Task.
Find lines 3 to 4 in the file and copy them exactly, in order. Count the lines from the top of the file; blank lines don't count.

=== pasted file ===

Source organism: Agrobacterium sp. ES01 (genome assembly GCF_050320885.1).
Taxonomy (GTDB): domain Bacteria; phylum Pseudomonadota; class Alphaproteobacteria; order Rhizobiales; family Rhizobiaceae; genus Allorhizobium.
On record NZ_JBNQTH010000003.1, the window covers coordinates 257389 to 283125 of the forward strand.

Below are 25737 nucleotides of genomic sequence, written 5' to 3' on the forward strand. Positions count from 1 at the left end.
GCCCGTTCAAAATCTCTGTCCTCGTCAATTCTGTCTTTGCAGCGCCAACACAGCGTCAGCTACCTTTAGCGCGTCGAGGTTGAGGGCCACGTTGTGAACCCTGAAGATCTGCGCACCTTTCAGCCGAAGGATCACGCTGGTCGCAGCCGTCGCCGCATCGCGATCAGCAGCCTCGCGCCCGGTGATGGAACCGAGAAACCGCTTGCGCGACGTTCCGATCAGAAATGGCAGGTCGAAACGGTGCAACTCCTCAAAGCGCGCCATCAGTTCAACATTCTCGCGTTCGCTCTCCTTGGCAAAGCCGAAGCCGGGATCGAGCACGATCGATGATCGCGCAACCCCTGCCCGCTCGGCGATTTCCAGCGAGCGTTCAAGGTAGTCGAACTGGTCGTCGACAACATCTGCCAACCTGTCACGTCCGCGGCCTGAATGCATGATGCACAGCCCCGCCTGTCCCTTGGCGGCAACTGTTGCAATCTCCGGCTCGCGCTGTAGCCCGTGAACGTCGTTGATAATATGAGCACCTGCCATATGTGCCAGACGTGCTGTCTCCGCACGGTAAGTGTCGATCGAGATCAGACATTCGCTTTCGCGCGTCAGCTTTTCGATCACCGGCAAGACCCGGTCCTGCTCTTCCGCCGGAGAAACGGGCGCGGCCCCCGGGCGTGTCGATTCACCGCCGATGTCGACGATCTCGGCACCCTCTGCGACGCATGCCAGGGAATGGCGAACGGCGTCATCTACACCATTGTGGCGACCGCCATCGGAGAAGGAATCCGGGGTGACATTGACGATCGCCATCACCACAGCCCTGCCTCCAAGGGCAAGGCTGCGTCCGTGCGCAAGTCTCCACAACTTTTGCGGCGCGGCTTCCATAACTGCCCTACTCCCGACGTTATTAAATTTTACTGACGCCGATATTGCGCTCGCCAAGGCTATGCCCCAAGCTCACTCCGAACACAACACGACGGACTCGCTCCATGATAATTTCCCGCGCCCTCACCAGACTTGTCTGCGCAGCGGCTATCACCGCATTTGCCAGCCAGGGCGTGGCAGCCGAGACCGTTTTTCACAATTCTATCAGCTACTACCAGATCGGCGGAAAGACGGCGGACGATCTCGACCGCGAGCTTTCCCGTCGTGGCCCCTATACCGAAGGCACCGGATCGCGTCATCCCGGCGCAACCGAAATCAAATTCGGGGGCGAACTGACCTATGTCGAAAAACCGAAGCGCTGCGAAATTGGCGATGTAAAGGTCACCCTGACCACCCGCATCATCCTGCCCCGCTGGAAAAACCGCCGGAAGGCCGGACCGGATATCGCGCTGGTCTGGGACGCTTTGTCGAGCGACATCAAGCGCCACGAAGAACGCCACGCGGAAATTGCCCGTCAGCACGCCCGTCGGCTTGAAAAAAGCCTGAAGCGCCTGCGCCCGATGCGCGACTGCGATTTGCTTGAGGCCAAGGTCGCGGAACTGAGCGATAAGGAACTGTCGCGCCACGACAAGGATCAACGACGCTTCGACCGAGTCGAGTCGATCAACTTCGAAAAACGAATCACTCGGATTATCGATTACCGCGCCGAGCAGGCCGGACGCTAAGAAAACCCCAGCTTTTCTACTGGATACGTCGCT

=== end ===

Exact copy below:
On record NZ_JBNQTH010000003.1, the window covers coordinates 257389 to 283125 of the forward strand.

Below are 25737 nucleotides of genomic sequence, written 5' to 3' on the forward strand. Positions count from 1 at the left end.